Thunderbird is the first book of a series of children’s novels following the adventures of Noor, a Palestinian girl with special powers. This was a difficult book to assess; I do not read a lot of children’s literature and am unfamiliar with the conventions of that category of novel. In some respects, I found the book to be engaging, a compelling read with evocative passages. I struggled with reconciling this with the plot, which I found very predictable. And yet, there really is no book quite like this one in Palestinian speculative fiction.
Let’s get into the highlights. Intergenerational norms and how they’ve changed also get taken up when the grandmother—who was married at thirteen—shows her granddaughter the hollow in an olive tree. It was not just a favourite spot, but also where she would hide from her mother-in-law.
Noor, orphaned and hated by the aunt and cousin with whom she lives, has few moments of reprieve and empowerment before the whirlwind of fate takes her on an adventure to solve a series of mysteries about herself and the power she has inherited. One of these is to discover that the very thing she is hated for—mysterious fires that erupt when she is upset—is her gift to command:
“Aha! It’s burning, it’s really burning!” she shouted, turning in circles. “It’s burning, I’m the greatest witch in the world, I can make things catch fire, by the will of the Great Witch, the Great Witch of Ramallah, the First Witch of Palestine!”
She repeated the experiment. This time, the pile of grass didn’t take nearly as long to catch fire. She tood and raised a hand, as though she were wielding a sword, and said with a dramatic gesture:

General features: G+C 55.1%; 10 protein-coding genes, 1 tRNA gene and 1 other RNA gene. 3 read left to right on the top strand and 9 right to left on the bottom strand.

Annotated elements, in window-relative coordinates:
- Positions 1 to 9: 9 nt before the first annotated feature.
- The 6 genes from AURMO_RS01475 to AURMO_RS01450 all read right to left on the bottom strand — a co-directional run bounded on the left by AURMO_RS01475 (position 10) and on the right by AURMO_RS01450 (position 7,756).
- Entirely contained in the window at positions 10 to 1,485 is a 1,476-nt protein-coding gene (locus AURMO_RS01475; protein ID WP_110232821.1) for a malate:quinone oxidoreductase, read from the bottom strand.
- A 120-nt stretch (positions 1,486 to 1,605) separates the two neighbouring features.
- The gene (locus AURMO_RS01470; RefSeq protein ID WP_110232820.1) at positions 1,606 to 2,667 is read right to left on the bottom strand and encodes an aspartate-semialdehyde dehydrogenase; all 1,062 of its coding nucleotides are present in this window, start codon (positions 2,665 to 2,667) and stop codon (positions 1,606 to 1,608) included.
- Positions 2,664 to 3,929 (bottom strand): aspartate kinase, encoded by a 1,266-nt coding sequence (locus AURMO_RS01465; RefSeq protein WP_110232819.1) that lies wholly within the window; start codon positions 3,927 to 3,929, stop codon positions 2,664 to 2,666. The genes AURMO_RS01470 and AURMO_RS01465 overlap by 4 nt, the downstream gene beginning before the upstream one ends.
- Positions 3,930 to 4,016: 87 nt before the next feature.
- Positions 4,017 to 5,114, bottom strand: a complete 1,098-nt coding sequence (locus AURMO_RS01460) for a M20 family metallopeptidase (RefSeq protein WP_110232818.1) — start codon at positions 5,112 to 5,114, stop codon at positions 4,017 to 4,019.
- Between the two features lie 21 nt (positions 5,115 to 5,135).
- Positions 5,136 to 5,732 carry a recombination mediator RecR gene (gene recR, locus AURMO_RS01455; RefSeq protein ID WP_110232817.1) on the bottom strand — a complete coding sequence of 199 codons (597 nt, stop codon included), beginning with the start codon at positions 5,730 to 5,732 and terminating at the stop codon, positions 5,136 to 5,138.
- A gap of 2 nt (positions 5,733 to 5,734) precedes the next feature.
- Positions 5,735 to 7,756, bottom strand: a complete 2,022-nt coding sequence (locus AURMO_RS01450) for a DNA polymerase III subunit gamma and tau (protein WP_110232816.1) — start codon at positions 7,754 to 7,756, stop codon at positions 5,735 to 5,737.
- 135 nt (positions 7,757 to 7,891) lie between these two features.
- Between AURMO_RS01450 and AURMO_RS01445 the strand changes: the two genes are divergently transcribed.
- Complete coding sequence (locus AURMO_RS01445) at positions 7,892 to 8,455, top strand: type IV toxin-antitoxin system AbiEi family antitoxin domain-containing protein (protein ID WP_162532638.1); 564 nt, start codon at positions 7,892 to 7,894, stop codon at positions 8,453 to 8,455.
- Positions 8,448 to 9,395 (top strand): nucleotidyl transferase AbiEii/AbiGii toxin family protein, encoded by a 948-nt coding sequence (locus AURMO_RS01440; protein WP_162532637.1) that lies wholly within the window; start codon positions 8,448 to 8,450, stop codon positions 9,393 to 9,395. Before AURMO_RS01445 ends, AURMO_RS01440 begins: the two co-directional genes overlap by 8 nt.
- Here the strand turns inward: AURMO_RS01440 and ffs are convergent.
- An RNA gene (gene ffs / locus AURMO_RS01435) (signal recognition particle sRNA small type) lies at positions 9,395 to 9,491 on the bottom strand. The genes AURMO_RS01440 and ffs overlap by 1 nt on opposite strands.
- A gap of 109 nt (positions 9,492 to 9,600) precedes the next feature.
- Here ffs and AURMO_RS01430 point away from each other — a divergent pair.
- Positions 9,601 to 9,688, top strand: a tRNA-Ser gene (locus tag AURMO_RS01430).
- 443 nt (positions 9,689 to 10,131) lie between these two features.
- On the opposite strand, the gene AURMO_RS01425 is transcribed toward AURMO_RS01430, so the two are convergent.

“Where are you, my enemies? Come on and face me! I’m right here, you cowards!”
My favourite moments were when Noor touches on topics that resonated with me, as a Palestinian of the generations post-Nakba: the seeming impossibility of return, or of travel within or to Palestine. When the mystery leads to the conclusion that she must do the impossible—she must travel through time—she baulks first at another impossibility: that of going to Jerusalem from nearby Ramallah in the West Bank.
“Jerusalem? But how? You know I can’t go to Jerusalem! There’s an Israeli checkpoint between here and there. And how am I supposed to get through the Qalandia checkpoint without a pass?”
The book reads like an extended fairy tale in more ways than one. In particular, archetypes feature prominently in the plot. The people in Noor’s life and that enter into her story feel more like fairy tale archetypal energies than as people. We open with a scene of divination: Noor’s grandmother performs a ceremony using coffee grounds to foretell the future. The supernatural gift of her grandmother’s sight is a subtle anticipation of Noor’s own magic. Helpers appear with a supernatural regularity, and sometimes with supernatural natures too. Sometimes, it’s a university professor who happens to believe in Noor and her incredible story. These allies appear just when they are needed, and supply exactly the item, factoid, or solution needed to overcome any obstacle which Noor faces. When these fail, Noor can always turn to pyromancy.